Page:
- Let everyone know that your company will NOT tolerate retaliation from anyone you do business with.
- Train your staff. Train your business partners. Make sure they know how to choose companies that will NOT engage in retaliation.
- Create a workplace culture that encourages workers to speak up about their human rights concerns. Make sure they know that retaliation is NOT allowed.
- Create a business culture where contractors, subcontractors, and suppliers can share ways to prevent or stop retaliation.
- Recognize business partners who prevent or stop retaliation. Give them awards, certification, or preferred business status.
- Keep track of how well business partners handle retaliation. Did they respond quickly and effectively? Report on their successes.
- Make sure your business partners know that you will NOT be part of frivolous or vexatious legal proceedings that are designed to obstruct public participation.
- Put a system in place that lets you identify and respond to retaliation quickly and effectively.
It can be hard to stop retaliation in operations outside Canada, particularly when it is done by supply chain partners. Here are some strategies to help you.
|Better practice||Practices to avoid|
|When you give us information||Tell us about any concerns, risks, or other information linked to retaliation. This shows your good faith.||Do NOT hold back information. If you are worried about sharing sensitive or confidential information, then talk to us. We will work with you to try to find a solution.|
|When you share information about a complaint or review||Create ways to protect information about a complaint or review. Include how to save sensitive information, and where and with whom to talk about the complaint. Apply the “need to know” principle.||Avoid making statements that could cause others to retaliate. This includes suggesting that bad things could happen if a complaint or human rights issue link to your company should become public.|
|Tell workers, contractors and business partners what you expect||Make a clear, public statement of “zero tolerance” for retaliation. Let everyone know that your definition of retaliation includes threats.||Be careful NOT to retaliate indirectly. Do NOT get others to retaliate for you. Do NOT hint that bad things will happen if others do NOT take steps to protect your interests.|
|Monitor what is happening||Set up ways to watch for and respond to the risk of retaliation in your company. Give those you do business with a reason to do the same. If we get a complaint, we may work with you to set these up.||Do NOT ignore or downplay risks. This includes silencing or punishing those who speak up in your company or supply chain. Act quickly to reduce retaliation risks when you find them.|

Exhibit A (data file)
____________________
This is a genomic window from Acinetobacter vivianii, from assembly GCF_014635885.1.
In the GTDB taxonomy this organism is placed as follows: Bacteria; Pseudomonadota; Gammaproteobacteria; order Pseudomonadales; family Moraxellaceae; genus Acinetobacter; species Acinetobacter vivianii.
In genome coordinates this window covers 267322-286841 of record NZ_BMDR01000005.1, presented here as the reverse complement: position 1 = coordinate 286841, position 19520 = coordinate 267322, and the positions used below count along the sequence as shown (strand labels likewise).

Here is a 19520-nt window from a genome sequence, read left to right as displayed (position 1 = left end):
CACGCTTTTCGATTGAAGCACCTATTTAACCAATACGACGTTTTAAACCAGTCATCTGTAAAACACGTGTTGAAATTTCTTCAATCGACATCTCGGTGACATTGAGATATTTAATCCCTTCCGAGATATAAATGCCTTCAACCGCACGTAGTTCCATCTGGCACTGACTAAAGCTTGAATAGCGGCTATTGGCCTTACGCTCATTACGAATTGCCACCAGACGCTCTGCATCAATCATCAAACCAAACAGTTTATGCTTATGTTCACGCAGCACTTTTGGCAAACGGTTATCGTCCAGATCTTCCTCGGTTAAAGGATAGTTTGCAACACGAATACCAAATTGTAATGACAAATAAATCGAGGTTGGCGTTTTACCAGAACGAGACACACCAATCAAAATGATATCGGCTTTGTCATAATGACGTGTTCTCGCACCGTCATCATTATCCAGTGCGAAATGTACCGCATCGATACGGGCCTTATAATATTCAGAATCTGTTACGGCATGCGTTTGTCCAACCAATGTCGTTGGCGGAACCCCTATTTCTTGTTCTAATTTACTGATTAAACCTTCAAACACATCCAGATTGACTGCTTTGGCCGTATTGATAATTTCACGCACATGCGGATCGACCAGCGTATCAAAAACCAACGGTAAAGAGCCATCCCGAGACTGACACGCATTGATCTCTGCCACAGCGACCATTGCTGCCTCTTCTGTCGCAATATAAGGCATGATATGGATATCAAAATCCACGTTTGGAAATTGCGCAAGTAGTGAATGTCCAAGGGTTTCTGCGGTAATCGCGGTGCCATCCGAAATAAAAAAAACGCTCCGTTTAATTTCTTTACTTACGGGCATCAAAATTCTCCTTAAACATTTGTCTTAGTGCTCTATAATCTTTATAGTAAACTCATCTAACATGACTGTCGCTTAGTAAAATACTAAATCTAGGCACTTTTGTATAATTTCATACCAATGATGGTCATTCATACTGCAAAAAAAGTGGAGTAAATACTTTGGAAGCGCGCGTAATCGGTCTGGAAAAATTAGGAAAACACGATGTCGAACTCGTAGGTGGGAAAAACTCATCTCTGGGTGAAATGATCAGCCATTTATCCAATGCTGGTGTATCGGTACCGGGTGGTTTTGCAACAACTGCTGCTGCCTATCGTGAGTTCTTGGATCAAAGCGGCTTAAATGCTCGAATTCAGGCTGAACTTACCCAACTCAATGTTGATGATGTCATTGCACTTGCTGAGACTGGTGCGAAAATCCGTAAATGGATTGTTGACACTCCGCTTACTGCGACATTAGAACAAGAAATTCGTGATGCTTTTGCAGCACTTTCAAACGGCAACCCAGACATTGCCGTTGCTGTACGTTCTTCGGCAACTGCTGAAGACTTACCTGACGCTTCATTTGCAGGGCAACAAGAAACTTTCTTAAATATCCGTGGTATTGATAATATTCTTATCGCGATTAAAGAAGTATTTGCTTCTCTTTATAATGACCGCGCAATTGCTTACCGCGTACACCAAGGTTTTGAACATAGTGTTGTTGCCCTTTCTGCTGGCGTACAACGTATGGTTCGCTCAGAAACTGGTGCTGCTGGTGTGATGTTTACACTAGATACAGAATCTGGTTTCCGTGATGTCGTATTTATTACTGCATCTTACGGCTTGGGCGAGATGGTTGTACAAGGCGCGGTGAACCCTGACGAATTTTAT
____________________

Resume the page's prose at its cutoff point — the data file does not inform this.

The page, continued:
|Respond and follow up||Set up ways to respond, report, and follow up quickly and regularly. When there is a complaint, work with us to take specific actions, and report, and follow up on them. Think about contacting the local police if the retaliation may be criminal.||Avoid taking a “wait and see” approach. Do NOT assume that the police or other authorities know what is happening.|
|Continue to work with us||Work with us to stop retaliation even if you think the allegations in a complaint are NOT true.||Continue to work with us to prevent retaliation even if you are angry about the complaint, or upset because the complaint is NOT moving forward.|
When we work with retaliation, we work with local and international groups to do 2 things:
- put measures in place to reduce the risk of retaliation
- keep track of those measures and report on how they are working
We may consult with these groups to help us to decide what measure to take, including formal diplomatic measures or working with the OHCHR – the United Nations Office of the High Commissioner for Human Rights .
More information – What does the CORE do to help Canadian companies respect human rights?
We report publicly on what we find when we discover any retaliation. This includes these:
- if your company has taken part in retaliation
- if a company controlled by your company has taken part in retaliation
- if your company has failed to work with us to address a claim of retaliation
In our report, we make recommendations to the Minister of International Trade. These are some of the measures we can recommend:
- taking trade support away from your company
- refusing to give trade support to your company in the future
- refusing to give financial support to your company in the future
If it looks like the retaliation may be a crime, we can ask the Minister to refer the matter to the police.